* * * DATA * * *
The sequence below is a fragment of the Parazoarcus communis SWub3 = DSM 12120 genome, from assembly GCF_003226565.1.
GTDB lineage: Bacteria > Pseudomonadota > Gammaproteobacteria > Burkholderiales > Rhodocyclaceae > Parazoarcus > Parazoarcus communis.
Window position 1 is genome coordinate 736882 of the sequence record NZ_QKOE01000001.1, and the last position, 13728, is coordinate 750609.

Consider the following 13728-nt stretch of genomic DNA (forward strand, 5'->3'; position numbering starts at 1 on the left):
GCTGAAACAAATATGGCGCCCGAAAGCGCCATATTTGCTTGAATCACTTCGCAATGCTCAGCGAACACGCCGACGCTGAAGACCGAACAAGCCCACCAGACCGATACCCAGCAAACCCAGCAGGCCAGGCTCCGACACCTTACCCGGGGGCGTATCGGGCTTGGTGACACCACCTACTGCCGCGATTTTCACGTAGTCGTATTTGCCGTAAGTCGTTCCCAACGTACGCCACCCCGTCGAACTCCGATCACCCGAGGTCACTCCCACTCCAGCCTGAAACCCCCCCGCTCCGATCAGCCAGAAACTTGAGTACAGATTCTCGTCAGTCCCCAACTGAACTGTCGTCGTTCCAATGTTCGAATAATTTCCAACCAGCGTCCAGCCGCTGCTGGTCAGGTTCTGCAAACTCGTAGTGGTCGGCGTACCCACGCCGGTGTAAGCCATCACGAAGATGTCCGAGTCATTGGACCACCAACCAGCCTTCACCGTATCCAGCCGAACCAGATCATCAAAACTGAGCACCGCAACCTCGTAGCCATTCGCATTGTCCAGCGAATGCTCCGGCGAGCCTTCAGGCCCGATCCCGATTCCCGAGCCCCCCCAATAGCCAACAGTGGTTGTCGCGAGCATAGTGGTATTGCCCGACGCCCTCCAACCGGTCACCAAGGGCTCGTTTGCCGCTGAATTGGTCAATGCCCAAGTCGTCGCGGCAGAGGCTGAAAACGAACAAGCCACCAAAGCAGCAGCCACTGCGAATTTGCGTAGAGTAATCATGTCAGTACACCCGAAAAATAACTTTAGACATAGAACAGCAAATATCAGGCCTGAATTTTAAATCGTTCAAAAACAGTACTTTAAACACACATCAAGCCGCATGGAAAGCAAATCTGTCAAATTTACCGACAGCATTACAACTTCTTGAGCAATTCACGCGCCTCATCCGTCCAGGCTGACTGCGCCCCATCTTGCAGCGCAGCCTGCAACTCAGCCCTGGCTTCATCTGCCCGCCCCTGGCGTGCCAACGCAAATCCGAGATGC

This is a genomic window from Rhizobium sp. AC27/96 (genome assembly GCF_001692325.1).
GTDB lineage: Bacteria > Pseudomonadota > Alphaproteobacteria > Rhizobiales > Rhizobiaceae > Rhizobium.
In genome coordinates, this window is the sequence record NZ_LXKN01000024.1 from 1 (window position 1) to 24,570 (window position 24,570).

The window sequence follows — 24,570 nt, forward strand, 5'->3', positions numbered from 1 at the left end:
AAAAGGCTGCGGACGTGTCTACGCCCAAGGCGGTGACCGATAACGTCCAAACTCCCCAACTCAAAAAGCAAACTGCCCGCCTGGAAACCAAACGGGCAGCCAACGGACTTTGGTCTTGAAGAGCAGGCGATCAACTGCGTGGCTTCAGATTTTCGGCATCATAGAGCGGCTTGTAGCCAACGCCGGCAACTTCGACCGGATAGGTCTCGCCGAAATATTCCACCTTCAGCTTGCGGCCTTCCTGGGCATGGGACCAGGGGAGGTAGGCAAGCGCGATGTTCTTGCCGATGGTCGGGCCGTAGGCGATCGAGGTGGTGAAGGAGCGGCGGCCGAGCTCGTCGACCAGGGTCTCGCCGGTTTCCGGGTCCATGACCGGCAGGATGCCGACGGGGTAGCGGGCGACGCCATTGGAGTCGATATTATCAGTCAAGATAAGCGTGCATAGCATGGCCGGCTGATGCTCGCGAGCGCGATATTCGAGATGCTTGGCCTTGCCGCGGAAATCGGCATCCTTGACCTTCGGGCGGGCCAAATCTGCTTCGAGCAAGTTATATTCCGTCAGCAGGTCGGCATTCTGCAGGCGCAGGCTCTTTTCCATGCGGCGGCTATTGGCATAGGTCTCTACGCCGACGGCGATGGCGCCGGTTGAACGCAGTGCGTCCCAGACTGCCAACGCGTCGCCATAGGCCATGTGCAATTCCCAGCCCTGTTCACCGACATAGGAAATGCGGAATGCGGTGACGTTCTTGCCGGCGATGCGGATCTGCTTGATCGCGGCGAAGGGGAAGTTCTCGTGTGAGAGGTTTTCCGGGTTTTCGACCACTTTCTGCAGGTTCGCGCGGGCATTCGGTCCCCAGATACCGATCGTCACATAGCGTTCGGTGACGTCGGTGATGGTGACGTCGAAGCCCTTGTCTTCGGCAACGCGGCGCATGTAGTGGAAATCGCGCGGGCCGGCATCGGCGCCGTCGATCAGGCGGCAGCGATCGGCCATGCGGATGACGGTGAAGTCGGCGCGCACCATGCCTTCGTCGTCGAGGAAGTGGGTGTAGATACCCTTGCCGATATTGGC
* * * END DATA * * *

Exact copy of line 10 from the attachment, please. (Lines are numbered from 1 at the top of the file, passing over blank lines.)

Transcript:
AAAAGGCTGCGGACGTGTCTACGCCCAAGGCGGTGACCGATAACGTCCAAACTCCCCAACTCAAAAAGCAAACTGCCCGCCTGGAAACCAAACGGGCAGCCAACGGACTTTGGTCTTGAAGAGCAGGCGATCAACTGCGTGGCTTCAGATTTTCGGCATCATAGAGCGGCTTGTAGCCAACGCCGGCAACTTCGACCGGATAGGTCTCGCCGAAATATTCCACCTTCAGCTTGCGGCCTTCCTGGGCATGGGACCAGGGGAGGTAGGCAAGCGCGATGTTCTTGCCGATGGTCGGGCCGTAGGCGATCGAGGTGGTGAAGGAGCGGCGGCCGAGCTCGTCGACCAGGGTCTCGCCGGTTTCCGGGTCCATGACCGGCAGGATGCCGACGGGGTAGCGGGCGACGCCATTGGAGTCGATATTATCAGTCAAGATAAGCGTGCATAGCATGGCCGGCTGATGCTCGCGAGCGCGATATTCGAGATGCTTGGCCTTGCCGCGGAAATCGGCATCCTTGACCTTCGGGCGGGCCAAATCTGCTTCGAGCAAGTTATATTCCGTCAGCAGGTCGGCATTCTGCAGGCGCAGGCTCTTTTCCATGCGGCGGCTATTGGCATAGGTCTCTACGCCGACGGCGATGGCGCCGGTTGAACGCAGTGCGTCCCAGACTGCCAACGCGTCGCCATAGGCCATGTGCAATTCCCAGCCCTGTTCACCGACATAGGAAATGCGGAATGCGGTGACGTTCTTGCCGGCGATGCGGATCTGCTTGATCGCGGCGAAGGGGAAGTTCTCGTGTGAGAGGTTTTCCGGGTTTTCGACCACTTTCTGCAGGTTCGCGCGGGCATTCGGTCCCCAGATACCGATCGTCACATAGCGTTCGGTGACGTCGGTGATGGTGACGTCGAAGCCCTTGTCTTCGGCAACGCGGCGCATGTAGTGGAAATCGCGCGGGCCGGCATCGGCGCCGTCGATCAGGCGGCAGCGATCGGCCATGCGGATGACGGTGAAGTCGGCGCGCACCATGCCTTCGTCGTCGAGGAAGTGGGTGTAGATACCCTTGCCGATATTGGC